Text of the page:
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dc.contributor.authorJugdev, Kam
dc.identifier.citationJugdev, K. (2014). From Burnout to Engagement in Project Managers. Paper presented at the American Society of Business and Behavioral Sciences, 21st Annual Conference, Las Vegas.en
dc.description.abstractWorkplaces are hypercompetitive and stressful environments. Stress and burnout affect bio-psycho-social-spiritual aspects of quality of life and the spillover effects disturb home and workplace dynamics. Project managers are not immune to burnout. Project managers are pressured to deliver projects on time, within budget and to changing client expectations on scope (often due to over optimism, inexperience or greed). This paper bridges the psychosocial and management domains by describing a study designed to apply a burnout and work life instrument to project management. Burnout in project managers is an under researched topic. The proposed instruments for the study are well-known and based on research by Maslach and Leiter. The paper will discuss the literature on burnout and engagement as well as the limited research evident on stress in the project management field. The paper will also discuss the concept of care in management and its relevance to fostering and engaged workplaces. The mixed methods design involves surveys and interviews to gather information on how project managers cope with burnout. Burnout consists of exhaustion, cynicism and professional inefficacy. In contrast, energy, involvement and professional efficacy comprise engagement. The areas of worklife span workload, control, rewards, community, fairness and values. The proposed benefits will contribute to employee well-being, healthier work environment and improved project success, thereby enhancing organizational productivity. The paper will discuss the study design as well as the challenges of cost-effectively gathering data. Techniques to enhance response rates will also be discussed. The survey research questions focus on the predictive values of the six areas of worklife categories on each dimension of burnout. Sample questions follow: I feel emotionally drained from my work (burnout); I do not have the time to do the work that must be done (areas of worklife). The qualitative part of the study will involve interviews. Sample questions follow: What makes worklife more engaging (meaningful, important)/less engaging to you? How do you cope? Aspects related to grounded theory methodology including using software such as Atlas TI will also be highlighted. Burnout is a societal challenge and presents opportunities for prevention and intervention. Knowing what may increase engagement could forestall burnout in project managers. This mixed methods study proposes to examine burnout and engagement self-perceptions and the social context of project work.en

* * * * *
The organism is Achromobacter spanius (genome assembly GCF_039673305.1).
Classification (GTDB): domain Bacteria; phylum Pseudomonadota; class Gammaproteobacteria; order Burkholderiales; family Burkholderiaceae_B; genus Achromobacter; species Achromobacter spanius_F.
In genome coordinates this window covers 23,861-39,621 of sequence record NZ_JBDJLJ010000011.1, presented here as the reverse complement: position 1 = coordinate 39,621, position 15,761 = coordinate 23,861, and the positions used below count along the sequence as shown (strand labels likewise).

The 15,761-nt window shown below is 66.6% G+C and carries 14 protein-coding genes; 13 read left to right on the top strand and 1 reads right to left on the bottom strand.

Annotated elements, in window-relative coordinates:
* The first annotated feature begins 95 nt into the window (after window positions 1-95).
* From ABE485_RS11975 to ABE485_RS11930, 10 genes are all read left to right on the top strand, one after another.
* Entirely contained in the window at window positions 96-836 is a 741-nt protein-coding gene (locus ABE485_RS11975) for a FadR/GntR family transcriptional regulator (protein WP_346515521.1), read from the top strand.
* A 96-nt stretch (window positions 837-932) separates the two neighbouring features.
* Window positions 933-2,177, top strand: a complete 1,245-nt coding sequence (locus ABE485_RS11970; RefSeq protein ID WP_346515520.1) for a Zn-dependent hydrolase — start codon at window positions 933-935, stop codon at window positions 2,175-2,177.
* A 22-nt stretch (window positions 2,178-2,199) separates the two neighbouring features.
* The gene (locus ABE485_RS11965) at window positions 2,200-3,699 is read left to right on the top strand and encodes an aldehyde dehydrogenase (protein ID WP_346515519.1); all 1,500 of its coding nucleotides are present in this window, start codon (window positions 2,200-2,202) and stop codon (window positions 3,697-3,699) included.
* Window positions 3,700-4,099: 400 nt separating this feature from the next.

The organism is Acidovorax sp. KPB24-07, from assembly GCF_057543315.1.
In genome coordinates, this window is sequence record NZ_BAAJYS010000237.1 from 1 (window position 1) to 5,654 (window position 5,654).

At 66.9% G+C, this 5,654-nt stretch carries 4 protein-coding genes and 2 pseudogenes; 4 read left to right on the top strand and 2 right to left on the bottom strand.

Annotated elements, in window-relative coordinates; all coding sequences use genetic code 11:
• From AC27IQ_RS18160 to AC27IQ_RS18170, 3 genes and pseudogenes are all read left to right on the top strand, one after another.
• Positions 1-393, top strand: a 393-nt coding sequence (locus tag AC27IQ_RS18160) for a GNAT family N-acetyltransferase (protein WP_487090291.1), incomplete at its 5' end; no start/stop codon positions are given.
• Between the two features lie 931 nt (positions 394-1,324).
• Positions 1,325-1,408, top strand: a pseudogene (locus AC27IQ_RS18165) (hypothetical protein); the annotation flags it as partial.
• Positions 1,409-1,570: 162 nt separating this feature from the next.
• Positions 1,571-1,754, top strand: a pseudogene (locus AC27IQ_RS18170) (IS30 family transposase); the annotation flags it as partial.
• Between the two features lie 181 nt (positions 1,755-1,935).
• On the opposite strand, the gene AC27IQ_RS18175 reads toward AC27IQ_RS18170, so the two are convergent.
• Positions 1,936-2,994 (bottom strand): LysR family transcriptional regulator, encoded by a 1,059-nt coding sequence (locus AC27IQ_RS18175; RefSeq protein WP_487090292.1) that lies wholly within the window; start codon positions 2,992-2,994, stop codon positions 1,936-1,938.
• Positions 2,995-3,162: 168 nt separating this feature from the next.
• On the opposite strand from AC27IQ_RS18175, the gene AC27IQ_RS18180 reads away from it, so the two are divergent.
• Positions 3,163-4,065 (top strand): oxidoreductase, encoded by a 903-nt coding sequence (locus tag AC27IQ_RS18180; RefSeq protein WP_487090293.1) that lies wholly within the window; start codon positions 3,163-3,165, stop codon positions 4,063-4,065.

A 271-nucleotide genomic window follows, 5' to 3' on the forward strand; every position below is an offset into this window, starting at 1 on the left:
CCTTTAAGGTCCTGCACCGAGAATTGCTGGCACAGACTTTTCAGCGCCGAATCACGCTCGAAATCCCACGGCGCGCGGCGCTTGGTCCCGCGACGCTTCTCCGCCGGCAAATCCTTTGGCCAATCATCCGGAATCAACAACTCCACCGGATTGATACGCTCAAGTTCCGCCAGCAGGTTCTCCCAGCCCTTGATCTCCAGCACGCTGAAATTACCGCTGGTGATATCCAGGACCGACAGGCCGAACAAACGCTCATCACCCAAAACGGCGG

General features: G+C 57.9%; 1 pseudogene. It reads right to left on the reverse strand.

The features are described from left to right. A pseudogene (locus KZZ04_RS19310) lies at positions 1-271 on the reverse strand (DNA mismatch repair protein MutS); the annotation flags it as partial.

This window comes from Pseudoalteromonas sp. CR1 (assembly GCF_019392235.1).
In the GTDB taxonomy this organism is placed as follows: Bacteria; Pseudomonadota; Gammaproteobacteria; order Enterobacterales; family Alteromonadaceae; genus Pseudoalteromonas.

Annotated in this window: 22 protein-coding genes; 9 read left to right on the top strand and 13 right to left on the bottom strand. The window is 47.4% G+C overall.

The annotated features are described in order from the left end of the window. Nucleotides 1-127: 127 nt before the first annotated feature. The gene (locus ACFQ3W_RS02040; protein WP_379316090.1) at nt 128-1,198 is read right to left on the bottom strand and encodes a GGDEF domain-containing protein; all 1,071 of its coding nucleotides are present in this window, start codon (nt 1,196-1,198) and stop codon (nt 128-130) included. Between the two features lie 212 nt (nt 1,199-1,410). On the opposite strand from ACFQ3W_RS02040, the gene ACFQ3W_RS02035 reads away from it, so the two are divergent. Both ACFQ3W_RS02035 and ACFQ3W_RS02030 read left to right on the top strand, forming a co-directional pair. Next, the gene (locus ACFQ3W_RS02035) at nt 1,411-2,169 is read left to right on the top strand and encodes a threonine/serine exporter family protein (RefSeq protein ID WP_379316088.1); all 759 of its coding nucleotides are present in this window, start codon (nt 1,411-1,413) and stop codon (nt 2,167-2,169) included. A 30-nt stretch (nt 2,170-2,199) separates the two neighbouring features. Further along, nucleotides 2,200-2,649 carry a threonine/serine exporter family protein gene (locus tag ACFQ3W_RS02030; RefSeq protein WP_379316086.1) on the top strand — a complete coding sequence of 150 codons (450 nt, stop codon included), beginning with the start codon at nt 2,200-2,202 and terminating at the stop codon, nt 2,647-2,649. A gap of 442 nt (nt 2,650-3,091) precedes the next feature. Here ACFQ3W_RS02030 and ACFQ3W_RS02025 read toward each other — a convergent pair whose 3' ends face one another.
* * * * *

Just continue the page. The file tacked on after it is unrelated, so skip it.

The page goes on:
dc.subjectProject managersen
dc.subjectProject managementen
dc.titleFrom Burnout to Engagement in Project Managers.en

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